What does a 16-year-old American traveling across Eastern Europe do when she sees young kids begging on the street and learns they are there because of Russian human traffickers?
For Emily Kennedy, co-founder of Pittsburgh-based Marinus Analytics, that experience was her introduction to the horrendous world of human trafficking, which exists everywhere on Earth and encompasses men and women, but especially young girls, who are forced into everything from prostitution to petty street crimes.
And why should anybody working on Capitol Hill know about this millennial?
Kennedy and her business partner, Cara Jones, spun Marinus Analytics out of Carnegie Mellon Robotics in 2014 as a woman-owned business and they have since built quite an amazing operation through investigating “how AI can turn big data online into actionable intelligence.”
What that means is this, according to Marinus Analytics: “We know that it’s not just about data: it’s about people. Behind massive data streams are the individuals who create them.
“Whether it’s a dealer posting drugs for sale online, a criminal behind thousands of financial transactions, or a victim behind millions of adult advertisements…we pinpoint the person in the data.”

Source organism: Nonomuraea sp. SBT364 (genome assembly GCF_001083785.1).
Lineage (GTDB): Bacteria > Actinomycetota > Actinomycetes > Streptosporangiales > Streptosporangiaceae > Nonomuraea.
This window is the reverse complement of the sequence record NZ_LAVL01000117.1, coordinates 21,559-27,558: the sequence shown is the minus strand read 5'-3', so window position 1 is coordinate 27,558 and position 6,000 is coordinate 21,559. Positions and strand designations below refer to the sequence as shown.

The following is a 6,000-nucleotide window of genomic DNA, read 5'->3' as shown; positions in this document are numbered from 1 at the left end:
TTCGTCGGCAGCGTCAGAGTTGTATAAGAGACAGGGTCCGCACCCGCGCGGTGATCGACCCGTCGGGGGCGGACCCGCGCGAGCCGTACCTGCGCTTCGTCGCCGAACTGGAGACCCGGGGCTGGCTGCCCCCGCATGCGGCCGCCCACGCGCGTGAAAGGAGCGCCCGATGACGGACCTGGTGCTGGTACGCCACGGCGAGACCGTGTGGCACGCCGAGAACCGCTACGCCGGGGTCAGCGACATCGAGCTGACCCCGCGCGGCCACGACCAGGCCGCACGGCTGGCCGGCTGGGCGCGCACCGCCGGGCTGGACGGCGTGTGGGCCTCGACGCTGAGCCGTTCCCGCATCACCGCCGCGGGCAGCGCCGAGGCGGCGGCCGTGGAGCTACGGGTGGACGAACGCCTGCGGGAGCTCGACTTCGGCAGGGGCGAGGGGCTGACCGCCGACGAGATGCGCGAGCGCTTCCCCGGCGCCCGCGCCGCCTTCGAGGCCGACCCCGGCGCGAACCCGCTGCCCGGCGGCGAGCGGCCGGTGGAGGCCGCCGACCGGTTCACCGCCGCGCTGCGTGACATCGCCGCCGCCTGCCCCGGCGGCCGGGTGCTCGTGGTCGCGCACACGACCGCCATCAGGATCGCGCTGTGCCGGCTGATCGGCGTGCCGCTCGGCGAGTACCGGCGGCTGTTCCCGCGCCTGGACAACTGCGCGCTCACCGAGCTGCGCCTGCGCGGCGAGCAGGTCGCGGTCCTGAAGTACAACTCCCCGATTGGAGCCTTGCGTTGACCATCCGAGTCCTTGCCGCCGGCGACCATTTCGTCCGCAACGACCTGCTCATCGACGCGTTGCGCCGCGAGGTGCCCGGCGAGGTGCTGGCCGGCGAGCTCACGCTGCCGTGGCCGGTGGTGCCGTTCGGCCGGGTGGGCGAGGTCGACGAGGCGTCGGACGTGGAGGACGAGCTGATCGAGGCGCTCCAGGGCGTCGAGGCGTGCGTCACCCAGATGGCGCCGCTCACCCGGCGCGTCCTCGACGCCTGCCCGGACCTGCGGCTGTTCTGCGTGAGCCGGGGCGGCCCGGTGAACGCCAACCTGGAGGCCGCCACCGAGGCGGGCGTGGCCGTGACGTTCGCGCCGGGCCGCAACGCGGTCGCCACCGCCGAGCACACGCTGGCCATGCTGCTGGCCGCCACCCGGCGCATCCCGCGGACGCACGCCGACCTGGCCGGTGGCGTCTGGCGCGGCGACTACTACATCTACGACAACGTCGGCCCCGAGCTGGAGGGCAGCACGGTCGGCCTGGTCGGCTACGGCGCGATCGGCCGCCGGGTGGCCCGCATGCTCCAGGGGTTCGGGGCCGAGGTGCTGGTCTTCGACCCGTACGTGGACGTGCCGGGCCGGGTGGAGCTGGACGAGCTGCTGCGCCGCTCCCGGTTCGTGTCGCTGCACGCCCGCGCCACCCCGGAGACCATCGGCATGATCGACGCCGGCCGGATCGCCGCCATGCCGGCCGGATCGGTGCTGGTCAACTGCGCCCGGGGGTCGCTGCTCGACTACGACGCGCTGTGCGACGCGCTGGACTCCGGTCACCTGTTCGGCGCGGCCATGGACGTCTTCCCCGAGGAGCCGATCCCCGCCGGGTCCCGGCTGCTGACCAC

And that “actionable intelligence” derived from the data stream enables law enforcement to swing into action to stop criminal activity and the slavery and suffering that enables it. That is cool.
There are a lot of folks working on Capitol Hill who spend a great deal of time and resources thinking about and acting against human trafficking. This young woman has a great deal to say that can help advance such efforts.
Kennedy’s work is motivated by her Christian faith and her understanding from it that every human being has intrinsic value as a child of God. She was interviewed earlier this year by Mikel Del Rosario of the Dallas Theological Seminary’s The Table broadcast: